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Mrs. Piggle-Wiggle and the Motherhood Cure

Mrs. Piggle-Wiggle and the Motherhood Cure

I’ve recently started reading the Mrs. Piggle Wiggle books to my 6-year-old. I picked them up because I remembered reading them when I was in elementary school, and because we could all use a little bit of Mrs. Piggle Wiggle in our lives. If you’re not familiar with the books, Mrs. Piggle Wiggle was created in the 1940s by Betty MacDonald. Mrs. Piggle-Wiggle lives in an upside-down house, she might have pirate treasure buried in her back yard, and she loves children. She soon acquires a reputation in the neighborhood for being able to “cure” common childhood “ailments”: not flu…

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The "Centre Point" of Paradox

The “Centre Point” of Paradox

I suffer from what psychologytoday.com calls ‘polarized thinking’ (self-diagnosed). This is a way of seeing the world in ‘either/or’ terms. When I judge something — which happens, let’s face it, all the time — it’s either this or that, good or bad, right or wrong. It’s not some of this and some of that — and certainly not all of both. Though it often means being harsh to myself and others, thinking in a polarized way helps me simplify the more complex aspects of the world, while staying comfortably seated in my judge’s chambers.

For example: if I hit a green…

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Gregory Boyle’s Touchstone Image of God

Another great excerpt from Gregory Boyle’s Tattoos on the Heart, about the Jesuit priest’s twenty years as director of Homeboy Industries in LA. Seriously, if we wouldn’t get in trouble for copying the entire book on the site, we’d do it.

God can get tiny, if we’re not careful. I’m certain we all have an image of God that becomes the touchstone, the controlling principle, to which we return when we stray.

My touchstone image of God comes by way of my friend and spiritual director, Bill Cain, S.J. Years ago, he took a break from his own ministry to care for his father as he died of cancer. His father had become a frail man, dependent on Bill to do everything for him. Though he was physically not what he had been, and the disease was wasting him away, his mind remained alert and lively. In the role reversal common to adult children who care for their dying parents, Bill would put his father to bed and then read him to sleep, exactly as his father had done for him in childhood. Bill would read from some novel, and his father would lie there, staring at his son, smiling. Bill was exhausted from the day’s care and work and would plead with his dad, “Look, here’s the idea. I read to you. You fall asleep.” Bill’s father would impishly apologize and dutifully close his eyes. But this wouldn’t last long. Soon enough, Bill’s father would pop one eye open and smile at his son. Bill would catch him and whine, “Now, come on.” The father would, again, oblige, until he couldn’t anymore, and the other eye would open to catch a glimpse of his son. This went on and on, and after his father’s death, Bill that this evening ritual was really a story of a father who just couldn’t take his eyes off his kid. How much more so God? Anthony De Mello writes, “Behold the One beholding you, and smiling.”…What’s true of Jesus is true for us, and so this voice breaks through the clouds and comes straight at us. “You are my Beloved, in whom I am wonderfully pleased.” There is not much “tiny” in that.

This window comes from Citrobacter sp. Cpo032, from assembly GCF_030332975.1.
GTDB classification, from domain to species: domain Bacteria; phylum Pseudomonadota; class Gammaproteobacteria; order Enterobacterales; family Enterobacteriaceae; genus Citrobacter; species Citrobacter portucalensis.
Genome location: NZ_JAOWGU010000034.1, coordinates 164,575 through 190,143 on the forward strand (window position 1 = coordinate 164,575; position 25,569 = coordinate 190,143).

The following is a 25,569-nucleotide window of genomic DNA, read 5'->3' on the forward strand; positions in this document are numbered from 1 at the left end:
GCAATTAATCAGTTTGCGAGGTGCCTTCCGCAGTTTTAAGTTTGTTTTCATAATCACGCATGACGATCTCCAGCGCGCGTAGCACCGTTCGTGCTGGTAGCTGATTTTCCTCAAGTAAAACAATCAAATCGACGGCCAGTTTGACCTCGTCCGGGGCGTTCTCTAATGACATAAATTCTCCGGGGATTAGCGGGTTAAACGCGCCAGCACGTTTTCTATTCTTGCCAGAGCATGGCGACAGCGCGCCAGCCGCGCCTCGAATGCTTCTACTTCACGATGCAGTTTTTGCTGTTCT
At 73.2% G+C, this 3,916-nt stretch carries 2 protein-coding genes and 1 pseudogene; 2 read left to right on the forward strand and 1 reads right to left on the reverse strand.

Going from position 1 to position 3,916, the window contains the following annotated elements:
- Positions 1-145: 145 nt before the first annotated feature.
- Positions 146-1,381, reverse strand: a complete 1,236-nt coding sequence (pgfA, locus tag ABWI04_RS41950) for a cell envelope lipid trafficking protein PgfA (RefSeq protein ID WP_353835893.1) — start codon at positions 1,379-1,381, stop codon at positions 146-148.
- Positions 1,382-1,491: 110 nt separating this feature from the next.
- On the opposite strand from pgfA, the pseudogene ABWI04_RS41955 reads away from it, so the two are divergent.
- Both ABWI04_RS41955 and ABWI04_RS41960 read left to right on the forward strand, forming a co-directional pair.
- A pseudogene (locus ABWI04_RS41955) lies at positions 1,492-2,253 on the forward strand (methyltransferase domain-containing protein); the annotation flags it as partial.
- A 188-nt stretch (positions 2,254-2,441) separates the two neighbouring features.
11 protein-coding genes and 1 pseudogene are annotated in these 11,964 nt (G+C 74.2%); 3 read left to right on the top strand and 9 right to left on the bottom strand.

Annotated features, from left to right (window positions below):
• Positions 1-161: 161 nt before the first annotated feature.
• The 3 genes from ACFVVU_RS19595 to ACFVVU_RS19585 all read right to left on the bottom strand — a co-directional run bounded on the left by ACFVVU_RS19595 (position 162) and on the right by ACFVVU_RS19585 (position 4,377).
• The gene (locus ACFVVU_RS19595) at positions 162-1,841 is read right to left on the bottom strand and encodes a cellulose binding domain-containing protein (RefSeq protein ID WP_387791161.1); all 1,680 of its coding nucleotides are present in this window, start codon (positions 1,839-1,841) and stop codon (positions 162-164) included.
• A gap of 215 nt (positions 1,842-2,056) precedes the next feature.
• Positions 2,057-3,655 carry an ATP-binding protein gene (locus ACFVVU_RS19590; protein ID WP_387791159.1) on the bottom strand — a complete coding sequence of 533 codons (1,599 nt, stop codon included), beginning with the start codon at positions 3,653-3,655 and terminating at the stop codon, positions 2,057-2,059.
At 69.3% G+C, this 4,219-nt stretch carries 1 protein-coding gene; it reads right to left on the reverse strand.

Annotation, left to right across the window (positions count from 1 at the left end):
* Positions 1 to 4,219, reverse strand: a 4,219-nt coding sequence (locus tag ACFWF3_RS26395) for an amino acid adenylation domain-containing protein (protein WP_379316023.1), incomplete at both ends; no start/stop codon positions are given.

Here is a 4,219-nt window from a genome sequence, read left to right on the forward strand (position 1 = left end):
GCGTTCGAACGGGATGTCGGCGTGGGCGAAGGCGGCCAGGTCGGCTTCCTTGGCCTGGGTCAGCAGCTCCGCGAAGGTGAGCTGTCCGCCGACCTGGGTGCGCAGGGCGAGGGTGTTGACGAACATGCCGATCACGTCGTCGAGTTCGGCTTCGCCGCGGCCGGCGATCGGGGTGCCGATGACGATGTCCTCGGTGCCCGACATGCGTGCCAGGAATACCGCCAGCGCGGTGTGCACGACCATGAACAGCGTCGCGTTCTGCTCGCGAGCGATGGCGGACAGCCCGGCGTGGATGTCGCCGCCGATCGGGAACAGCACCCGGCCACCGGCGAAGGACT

“Behold the One beholding you and smiling.” It is precisely because we have such an overactive disapproval gland ourselves that we tend to create God in our own image. It is truly hard for us to see the truth that disapproval does not seem to be part of God’s DNA. God is just too busy loving us to have any time left for disappointment.

Acceptance is the Difference Between Evaluation and Condemnation

Acceptance is the Difference Between Evaluation and Condemnation

This passage comes to us from John Jacob Raub’s 1992 book, Who Told You That You Were Naked: Freedom from Judgment, Guilt and Fear of Punishment. Raub is a Trappist Monk from the Abbey of Gethsemani, the abbey Thomas Merton called home. The book, so far, is a deep dive into the helpful waters of psychological Christianity, and his distinction between evaluation and condemnation has been particularly helpful:

Jesus said, “Do not judge” (Mt 7:1), but just what type of judging was he prohibiting? Certainly we are to make practical judgments. We judge to say “this” rather than “that,” “do this,”…

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Telling Stories to the Devil: From Healing the Mind Through the Power of Story

Telling Stories to the Devil: From Healing the Mind Through the Power of Story

This is an incredible excerpt, albeit completely unorthodox. It comes from a short section entitled, “Saying Goodbye to Satan,” in Lewis Mehl-Madrona’s book, Healing the Mind Through the Power of Story: The Promise of Narrative Psychiatry.

As you read, note the utter left-handedness in Mehl-Madrona’s approach: he allows the patient to tell her story and enters that story with her, totally devoid of judgment or correction. This example of narrative psychiatry in real-life shows, first of all, that the stories we tell ourselves can be damning; second, that denying those stories won’t restore us to sanity. Instead, acceptance (and more importantly:…

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Love of Children and Fear of the World

Love of Children and Fear of the World

Stephen Marche’s The Unmade Bed is the book I cannot stop recommending. He talks about the state of modern marriage with unflinching clarity. And in a bold literary move, his wife provides footnotes. It is like being at a dinner party with the funny, poignant couple who occasionally correct one another’s stories.